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MITIGATING THE IMPACT OF FORD CLOSURES

06-10-2016
by 
in 

As Ford's remaining local manufacturing facilities near their closing date, just 160 of the remaining 814 workers are to remain with the automotive company.

The rest of Ford's employees are out of luck, despite recieving substantial severance pay and being on the recieving end of job fairs and industry measures, funded by a $20 million initiative between Ford and the Victorian government.

The shutdown is estimated to leave up to half of the remaining workforce unemployed in the short term. Some employees have already begun to leave the company, taking early severance payouts and moving on to further employment. 

The situation does not bode well for local economies, with a release from Deakin University estimating that up to a third of the now-redundant workforce may become unemployable in the long term, based upon studies of similar events.

Pollenizer, Australia’s oldest startup incubator, is planning to launch a free two-day session in Geelong to help workers affected by the Ford shut down explore the idea of creating their own business.

The program, named Next Monday, will show former Ford workers how any idea can be developed into a business. The hope is that the technical skills and work ethic of longtime Ford employees can be leveraged into a position that will benefit both the workers, and the communities they live in.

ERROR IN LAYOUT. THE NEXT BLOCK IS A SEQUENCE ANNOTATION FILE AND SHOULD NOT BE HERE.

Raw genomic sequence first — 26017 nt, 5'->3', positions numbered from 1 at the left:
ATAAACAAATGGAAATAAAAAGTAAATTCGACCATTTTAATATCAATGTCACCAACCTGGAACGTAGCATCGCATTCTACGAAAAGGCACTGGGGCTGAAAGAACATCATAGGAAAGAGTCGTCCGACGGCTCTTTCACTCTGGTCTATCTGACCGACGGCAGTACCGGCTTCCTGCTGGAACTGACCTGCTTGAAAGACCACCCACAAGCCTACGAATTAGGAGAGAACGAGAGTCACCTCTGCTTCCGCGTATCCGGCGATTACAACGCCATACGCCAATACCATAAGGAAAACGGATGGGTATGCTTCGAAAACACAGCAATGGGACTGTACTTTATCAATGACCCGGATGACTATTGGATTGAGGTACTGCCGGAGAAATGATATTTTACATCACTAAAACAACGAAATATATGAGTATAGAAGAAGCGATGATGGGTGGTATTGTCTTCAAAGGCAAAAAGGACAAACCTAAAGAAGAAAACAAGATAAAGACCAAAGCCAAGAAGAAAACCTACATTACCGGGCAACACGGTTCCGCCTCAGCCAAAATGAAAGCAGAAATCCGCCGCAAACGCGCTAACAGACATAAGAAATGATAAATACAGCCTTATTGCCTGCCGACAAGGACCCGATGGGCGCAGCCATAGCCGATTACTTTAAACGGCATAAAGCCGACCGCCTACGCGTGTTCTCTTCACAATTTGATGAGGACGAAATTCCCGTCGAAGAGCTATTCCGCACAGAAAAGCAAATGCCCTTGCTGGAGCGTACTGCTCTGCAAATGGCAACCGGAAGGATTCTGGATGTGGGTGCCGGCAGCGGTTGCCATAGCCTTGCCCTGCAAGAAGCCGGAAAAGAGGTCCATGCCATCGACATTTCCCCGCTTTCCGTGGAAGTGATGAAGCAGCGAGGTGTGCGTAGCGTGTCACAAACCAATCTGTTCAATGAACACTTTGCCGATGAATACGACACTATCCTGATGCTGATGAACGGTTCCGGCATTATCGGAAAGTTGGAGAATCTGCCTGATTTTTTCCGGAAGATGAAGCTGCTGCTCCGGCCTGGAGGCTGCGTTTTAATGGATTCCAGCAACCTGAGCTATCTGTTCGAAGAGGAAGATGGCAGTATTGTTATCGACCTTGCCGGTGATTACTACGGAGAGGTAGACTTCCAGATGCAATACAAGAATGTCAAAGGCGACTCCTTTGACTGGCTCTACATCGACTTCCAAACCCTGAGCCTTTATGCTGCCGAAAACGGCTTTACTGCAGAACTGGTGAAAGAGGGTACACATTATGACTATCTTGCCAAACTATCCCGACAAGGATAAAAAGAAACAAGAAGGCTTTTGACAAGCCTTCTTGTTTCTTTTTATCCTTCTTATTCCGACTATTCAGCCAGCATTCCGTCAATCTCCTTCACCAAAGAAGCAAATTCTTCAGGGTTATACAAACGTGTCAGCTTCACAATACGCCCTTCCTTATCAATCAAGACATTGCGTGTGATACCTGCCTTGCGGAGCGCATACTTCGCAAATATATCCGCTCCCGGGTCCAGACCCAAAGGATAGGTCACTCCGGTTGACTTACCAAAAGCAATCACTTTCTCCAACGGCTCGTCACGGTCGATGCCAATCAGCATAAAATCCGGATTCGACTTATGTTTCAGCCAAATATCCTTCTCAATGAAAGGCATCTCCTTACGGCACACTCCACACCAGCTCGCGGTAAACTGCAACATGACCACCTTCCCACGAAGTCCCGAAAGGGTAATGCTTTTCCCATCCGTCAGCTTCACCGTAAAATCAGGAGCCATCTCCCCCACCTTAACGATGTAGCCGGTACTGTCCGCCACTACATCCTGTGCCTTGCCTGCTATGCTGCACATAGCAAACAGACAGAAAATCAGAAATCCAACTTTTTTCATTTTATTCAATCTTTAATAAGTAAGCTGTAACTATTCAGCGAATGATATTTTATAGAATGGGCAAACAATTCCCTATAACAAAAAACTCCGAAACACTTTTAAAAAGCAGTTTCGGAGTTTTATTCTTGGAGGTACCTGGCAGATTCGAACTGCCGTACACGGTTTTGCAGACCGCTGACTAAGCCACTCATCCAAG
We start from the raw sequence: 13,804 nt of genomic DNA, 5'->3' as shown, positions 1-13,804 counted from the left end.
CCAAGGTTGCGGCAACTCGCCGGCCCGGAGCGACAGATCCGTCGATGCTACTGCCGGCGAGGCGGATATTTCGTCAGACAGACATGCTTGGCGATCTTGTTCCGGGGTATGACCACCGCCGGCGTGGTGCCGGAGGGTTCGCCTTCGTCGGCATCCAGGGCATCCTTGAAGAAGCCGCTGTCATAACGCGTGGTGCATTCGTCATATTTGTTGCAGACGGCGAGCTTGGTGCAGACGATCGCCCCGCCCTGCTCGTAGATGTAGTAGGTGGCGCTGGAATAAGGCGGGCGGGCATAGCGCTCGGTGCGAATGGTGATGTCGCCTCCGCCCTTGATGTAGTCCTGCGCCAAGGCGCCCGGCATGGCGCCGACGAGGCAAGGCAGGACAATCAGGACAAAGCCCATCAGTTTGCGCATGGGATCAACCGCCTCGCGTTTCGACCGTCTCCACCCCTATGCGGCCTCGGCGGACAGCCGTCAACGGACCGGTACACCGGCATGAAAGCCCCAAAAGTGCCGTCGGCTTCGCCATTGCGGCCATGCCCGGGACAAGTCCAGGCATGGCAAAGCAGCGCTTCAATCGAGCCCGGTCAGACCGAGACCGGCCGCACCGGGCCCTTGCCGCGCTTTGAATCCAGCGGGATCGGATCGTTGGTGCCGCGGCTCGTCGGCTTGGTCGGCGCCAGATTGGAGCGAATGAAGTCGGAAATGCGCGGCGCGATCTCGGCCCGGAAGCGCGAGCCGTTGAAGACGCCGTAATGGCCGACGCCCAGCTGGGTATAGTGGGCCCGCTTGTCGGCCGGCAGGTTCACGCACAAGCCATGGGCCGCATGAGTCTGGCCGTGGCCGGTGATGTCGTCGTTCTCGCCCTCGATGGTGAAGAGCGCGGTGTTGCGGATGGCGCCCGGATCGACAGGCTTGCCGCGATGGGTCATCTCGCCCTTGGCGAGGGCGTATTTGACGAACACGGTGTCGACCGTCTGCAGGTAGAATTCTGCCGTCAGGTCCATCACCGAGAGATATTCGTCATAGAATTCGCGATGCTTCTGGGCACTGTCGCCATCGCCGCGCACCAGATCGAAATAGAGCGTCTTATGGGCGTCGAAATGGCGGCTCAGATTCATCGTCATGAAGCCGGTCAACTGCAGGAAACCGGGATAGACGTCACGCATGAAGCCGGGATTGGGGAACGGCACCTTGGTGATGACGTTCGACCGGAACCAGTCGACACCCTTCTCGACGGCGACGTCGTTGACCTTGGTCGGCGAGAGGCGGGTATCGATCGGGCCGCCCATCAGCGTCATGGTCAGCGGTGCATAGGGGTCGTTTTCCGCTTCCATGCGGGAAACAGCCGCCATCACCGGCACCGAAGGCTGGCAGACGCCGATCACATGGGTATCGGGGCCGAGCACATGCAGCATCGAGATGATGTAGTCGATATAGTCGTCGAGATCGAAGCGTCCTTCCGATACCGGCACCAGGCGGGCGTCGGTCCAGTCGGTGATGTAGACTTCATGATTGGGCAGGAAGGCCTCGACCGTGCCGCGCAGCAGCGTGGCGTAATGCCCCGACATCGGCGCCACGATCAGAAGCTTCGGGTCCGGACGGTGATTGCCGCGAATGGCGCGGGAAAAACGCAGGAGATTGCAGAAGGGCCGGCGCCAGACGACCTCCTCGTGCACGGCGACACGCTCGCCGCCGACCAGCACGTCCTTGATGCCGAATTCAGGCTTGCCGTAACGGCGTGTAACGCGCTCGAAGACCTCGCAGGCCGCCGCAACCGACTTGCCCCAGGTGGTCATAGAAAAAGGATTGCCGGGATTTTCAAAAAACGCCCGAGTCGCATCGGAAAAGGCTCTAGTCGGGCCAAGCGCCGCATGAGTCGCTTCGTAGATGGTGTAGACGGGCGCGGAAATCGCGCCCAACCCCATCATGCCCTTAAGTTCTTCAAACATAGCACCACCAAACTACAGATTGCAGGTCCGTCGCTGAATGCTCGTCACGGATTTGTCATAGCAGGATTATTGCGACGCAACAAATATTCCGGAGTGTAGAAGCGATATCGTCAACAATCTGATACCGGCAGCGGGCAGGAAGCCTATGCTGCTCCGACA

Next Monday was formed in less than 24 hours by Pollenizer, in response to figures from Australian Catholic University that, despite up to 62 percent of Ford workers intending to look for a new job following the closure of the plant this Friday, only 1 percent aim to start their own business.

The company is seeking further support from the startup and business community ahead of the Next Monday’s launch on (fittingly) Monday.

“This is about bringing Australia’s most talented startup veterans together to tackle what will be an ongoing issue as Australia’s economy transitions and more jobs are displaced,” Pollenizer chief startup scientist Phil Morle said.

“The Australian economy is going through unprecedented change. Legacy industries are shifting and new ones are being created. In our work, we have learned that as fast as old businesses end, new ones emerge and that anybody can start them.”

In addition, the program could provide a kickstart to Geelong’s budding startup ecosystem, which recently received $1.7m in funding from LaunchVIC.

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